Villager face cut in refuse collections
THOUSANDS of villagers will find some of their rubbish is only collected once every two weeks as part of a major recycling initiative.From April 12,000 homes in 29 villages in mid Suffolk will have two bins provided free, one for recyclable material and one for other household waste, as part of the £725,000 scheme funded partly by the Government.
THOUSANDS of villagers will find some of their rubbish is only collected once every two weeks as part of a major recycling initiative.
From April 12,000 homes in 29 villages in mid Suffolk will have two bins provided free, one for recyclable material and one for other household waste, as part of the £725,000 scheme funded partly by the Government. Recyclable waste will be collected one week and non-recyclable waste the following week.
A Mid Suffolk District Council spokeswoman said that residents consulted on the plans did not want to face an £80 to £90 council tax jump to pay for weekly collections of all rubbish, hence the fortnightly alternative collections.
The scheme comes with 2,800 householders receiving questionnaires and 85 per cent satisfied with the proposed scheme. Only 5% were undecided and 5% dissatisfied.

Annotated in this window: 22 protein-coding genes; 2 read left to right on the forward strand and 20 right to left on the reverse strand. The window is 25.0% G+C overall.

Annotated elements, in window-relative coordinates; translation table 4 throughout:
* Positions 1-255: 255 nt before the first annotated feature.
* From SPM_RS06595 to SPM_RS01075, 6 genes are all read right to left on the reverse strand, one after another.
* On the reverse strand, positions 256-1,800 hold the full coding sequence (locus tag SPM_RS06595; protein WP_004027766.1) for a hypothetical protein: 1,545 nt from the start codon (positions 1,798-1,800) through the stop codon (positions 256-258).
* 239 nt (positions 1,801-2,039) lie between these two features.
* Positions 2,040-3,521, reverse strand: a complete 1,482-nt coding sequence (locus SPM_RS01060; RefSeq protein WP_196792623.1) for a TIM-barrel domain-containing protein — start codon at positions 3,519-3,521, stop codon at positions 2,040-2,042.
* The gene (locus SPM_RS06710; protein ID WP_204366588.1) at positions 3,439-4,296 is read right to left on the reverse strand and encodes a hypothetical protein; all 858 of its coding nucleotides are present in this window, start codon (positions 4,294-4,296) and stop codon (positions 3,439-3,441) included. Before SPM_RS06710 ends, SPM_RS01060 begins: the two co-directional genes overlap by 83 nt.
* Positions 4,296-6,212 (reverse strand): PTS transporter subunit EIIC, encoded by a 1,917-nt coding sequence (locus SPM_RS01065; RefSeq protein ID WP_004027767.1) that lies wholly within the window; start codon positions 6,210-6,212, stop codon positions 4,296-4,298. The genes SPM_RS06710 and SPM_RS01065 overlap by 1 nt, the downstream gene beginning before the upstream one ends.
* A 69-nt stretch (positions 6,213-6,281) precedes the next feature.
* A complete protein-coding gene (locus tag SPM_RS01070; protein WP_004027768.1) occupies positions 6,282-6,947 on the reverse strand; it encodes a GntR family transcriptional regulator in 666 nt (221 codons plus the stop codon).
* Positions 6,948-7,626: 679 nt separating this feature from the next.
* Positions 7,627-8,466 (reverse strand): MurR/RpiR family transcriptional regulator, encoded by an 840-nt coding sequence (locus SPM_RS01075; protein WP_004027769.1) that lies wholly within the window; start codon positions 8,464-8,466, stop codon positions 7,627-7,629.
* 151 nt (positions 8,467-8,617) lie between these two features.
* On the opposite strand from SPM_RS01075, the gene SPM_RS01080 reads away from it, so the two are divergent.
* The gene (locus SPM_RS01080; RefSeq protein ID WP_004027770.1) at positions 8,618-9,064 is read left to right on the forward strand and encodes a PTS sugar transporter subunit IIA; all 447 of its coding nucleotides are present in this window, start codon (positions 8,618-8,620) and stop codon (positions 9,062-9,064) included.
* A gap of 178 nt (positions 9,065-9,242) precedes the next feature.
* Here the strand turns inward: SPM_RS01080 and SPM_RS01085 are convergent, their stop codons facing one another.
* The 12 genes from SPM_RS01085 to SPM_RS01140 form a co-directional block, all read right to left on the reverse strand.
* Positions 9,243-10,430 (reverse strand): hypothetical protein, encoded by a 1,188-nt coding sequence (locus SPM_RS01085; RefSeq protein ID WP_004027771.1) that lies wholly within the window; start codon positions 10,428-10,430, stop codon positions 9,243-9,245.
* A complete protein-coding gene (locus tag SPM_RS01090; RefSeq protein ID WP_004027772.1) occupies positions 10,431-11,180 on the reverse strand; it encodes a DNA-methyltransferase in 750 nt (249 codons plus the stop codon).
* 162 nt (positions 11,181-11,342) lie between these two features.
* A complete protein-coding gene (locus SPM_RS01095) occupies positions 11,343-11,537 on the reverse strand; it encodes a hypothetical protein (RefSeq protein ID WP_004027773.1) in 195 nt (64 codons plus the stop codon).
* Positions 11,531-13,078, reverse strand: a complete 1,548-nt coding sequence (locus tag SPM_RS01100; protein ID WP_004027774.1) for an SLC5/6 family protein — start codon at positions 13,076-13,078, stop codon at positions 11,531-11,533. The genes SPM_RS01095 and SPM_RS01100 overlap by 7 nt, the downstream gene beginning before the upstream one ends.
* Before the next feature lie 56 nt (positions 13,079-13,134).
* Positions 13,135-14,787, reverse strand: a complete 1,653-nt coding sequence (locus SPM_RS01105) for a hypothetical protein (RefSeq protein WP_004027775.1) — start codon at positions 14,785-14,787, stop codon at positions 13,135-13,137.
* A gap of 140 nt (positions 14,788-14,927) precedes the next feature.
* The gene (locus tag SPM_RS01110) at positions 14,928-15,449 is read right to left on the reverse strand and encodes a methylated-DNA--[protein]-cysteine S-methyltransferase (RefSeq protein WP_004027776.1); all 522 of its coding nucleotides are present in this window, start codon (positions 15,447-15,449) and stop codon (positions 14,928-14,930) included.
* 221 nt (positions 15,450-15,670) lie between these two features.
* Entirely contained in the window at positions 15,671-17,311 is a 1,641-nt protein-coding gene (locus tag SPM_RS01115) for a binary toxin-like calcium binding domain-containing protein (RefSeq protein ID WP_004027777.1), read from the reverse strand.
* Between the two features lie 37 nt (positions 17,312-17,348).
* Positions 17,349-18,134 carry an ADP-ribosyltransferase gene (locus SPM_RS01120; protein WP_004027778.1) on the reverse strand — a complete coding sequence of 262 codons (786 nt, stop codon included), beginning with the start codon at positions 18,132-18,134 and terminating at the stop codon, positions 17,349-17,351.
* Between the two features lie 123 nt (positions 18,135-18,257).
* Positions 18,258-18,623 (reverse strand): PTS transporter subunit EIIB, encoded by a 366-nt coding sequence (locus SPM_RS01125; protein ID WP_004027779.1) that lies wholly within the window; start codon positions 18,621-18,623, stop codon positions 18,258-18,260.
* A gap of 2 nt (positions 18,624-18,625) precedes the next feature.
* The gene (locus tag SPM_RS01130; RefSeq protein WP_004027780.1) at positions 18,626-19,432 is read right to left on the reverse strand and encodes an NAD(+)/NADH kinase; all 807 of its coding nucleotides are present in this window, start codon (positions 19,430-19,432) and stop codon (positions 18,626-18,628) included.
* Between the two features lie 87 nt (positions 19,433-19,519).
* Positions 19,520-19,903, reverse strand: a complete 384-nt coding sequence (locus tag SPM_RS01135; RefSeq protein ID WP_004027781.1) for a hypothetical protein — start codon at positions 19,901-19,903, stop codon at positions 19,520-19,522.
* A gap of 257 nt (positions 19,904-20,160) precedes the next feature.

"To make it easier for residents to recycle, Mid Suffolk District Council is introducing a new recycling scheme called TwinBin Recycling. The drivers for this change are the Government set targets for the district to recycle 16% in 2004, rising to 24% in 2006.
She added: "An alternate weekly collection costs much less than having two collections in the same week. The Government's spending watchdog recommends this approach and we believe it will be successful.''
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John Prigg, a parish councillor at Haughley near Stowmarket, which is one of the villages being used as a pilot for the scheme said: "Wheelie bins are a good idea, recycling is a good idea, but my concern is smells and possible contamination from rotting food, with flies getting in there. The mind boggles.
"By the end of a fortnight, especially in the summer, it's going to contain rotten food. That's not good for anyone's environment.''
Leaflets about the new system are being sent to villages involved on January 15.